What capabilities should the UK acquire to better specify, procure, design, deliver and manage integrated services based on and embedded within built assets and infrastructure?  Increasing digitalisation could open up new opportunities, but could also preclude some from participation, so the social, the economic and the technological will need to go hand in hand as users interact with services that entail increasing collaboration among a greater variety of organisations.  Only with the appropriate capabilities can service providers optimise effectiveness, efficiency and productivity for their stakeholders, both users and others, making best use of data and information through-life and across assets and infrastructure. 

Managing learning, adaptation and change 

Much will change along the way to digital built Britain and all involved will need to build capabilities in learning to use and manage the new and to manage and be managed through the change processes.  What new capabilities will this require and what will be special about digitalisation and integration that differentiates this learning and change from other kinds of change?  Everybody will be affected, so the capabilities needed must be identified, developed and acquired across the whole spectrum of people involved. 

Through-life, scale and longevity 

There are three further aspects of capability to consider.  Firstly, assets and services are subject to a cycle, from the point where the need is discerned, through specification, development, delivery and management, to assessment, refinement and redevelopment.  There should be a feedback loop of lessons learned. How best to do this? We need to think about capabilities throughout this cycle.  Secondly there is a matter of scale.  Some capabilities will be appropriate for services, assets, information and integration within a single building or of a single service.  At the other end of the spectrum will be country-wide and national scales of operation.  How must capabilities scale?  Thirdly, much of the built environment, and certainly its potential impact on the natural and social environment are measured in decades or even centuries.  Discerning and building capabilities needs to reflect this longevity of operation and impact.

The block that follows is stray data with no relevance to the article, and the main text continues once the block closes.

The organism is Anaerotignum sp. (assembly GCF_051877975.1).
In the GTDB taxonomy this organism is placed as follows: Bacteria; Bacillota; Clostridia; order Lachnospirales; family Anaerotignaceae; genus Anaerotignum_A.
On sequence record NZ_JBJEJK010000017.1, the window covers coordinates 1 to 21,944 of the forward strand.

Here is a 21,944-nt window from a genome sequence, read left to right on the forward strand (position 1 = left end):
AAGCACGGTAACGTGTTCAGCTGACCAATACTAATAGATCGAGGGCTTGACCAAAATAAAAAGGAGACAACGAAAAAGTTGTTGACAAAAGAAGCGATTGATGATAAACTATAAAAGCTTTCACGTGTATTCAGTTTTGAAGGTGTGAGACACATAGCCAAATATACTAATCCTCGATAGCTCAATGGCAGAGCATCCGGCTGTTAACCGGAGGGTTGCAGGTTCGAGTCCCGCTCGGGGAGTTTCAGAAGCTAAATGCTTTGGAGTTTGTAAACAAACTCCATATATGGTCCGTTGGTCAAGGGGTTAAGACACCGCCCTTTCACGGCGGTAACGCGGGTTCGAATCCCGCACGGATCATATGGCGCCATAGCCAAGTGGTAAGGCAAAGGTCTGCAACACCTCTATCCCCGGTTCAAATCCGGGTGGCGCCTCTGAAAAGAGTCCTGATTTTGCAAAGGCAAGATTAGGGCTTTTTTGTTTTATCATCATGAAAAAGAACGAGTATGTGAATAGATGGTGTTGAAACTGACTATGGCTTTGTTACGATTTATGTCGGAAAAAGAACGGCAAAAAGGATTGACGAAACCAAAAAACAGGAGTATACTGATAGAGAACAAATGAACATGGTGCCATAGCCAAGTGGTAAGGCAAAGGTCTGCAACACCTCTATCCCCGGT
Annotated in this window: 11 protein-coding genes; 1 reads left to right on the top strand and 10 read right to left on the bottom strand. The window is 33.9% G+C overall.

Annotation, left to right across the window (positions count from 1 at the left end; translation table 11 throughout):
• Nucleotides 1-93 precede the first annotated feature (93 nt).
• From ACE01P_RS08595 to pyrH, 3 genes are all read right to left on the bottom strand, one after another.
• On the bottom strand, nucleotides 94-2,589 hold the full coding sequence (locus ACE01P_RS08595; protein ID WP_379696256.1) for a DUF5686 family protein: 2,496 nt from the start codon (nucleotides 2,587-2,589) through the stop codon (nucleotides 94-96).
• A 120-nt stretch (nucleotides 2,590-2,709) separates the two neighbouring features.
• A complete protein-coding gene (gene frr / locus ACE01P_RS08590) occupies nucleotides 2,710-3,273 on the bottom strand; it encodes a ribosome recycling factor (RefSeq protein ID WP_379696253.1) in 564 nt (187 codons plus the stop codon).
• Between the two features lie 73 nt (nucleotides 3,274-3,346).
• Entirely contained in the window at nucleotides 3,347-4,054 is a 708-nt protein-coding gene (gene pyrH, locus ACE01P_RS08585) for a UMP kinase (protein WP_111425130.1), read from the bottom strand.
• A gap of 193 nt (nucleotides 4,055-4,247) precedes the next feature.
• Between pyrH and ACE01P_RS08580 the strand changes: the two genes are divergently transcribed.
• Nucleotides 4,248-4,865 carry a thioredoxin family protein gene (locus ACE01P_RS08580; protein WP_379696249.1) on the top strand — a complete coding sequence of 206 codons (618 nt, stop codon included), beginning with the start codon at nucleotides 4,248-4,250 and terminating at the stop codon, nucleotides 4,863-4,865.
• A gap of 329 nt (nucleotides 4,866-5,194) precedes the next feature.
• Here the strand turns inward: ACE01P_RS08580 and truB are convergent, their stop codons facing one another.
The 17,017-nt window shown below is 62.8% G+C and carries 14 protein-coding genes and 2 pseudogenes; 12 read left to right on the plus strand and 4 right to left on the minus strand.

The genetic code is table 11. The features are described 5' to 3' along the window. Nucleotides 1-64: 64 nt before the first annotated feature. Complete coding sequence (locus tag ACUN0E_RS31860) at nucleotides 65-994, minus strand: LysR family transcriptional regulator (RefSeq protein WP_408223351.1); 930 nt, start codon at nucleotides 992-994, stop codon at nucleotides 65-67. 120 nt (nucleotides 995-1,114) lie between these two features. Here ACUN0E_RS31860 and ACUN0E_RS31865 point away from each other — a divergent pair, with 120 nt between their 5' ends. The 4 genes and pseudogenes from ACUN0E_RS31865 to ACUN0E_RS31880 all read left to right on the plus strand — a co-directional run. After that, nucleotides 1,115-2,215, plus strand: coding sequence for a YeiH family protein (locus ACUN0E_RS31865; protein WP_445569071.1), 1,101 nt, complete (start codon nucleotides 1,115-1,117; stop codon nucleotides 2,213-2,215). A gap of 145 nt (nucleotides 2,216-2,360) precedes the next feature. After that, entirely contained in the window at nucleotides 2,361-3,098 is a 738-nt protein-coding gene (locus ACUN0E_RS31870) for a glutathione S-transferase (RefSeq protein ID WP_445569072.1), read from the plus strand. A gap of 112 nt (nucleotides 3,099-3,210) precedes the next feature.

There is massive interaction between these component topic areas.  Any perspective or use case spans many of the topic areas.  Matters, for example, of education or health can be seen to pick up questions of stakeholder involvement, of governance, of driving forces such as demographics, and of the impact of new data tools.  The services, the assets and the management of the value networks that finally deliver benefits for users are tightly coupled and interact.  The social, political and technological interactions pervade the whole scene.  And all is subject to constant change, requiring all involved to learn, adapt and change.  So this is a complex picture, in which any classification of its parts must inevitably flex and in which any boundary must be permeable. 

Below is a diagrammatic and dramatically simplified representation of the components identified above, reflecting just some of the elements in the complex landscape of capabilities needed to deliver digital built Britain.  This framework is the tool we shall use to discern capabilities needed, to define the requisite research and demonstrators, and to describe today’s research landscape.

Research Framework Image

Research Network Graphic1

Filed under:

Welcome to the Centre for Digital Built Britain.  

The Centre for Digital Built Britain is a partnership between the Department of Business, Energy & Industrial Strategy and the University of Cambridge to deliver a smart digital economy for infrastructure and construction for the future and transform the UK construction industry’s approach to the way we plan, build, maintain and use our social and economic infrastructure.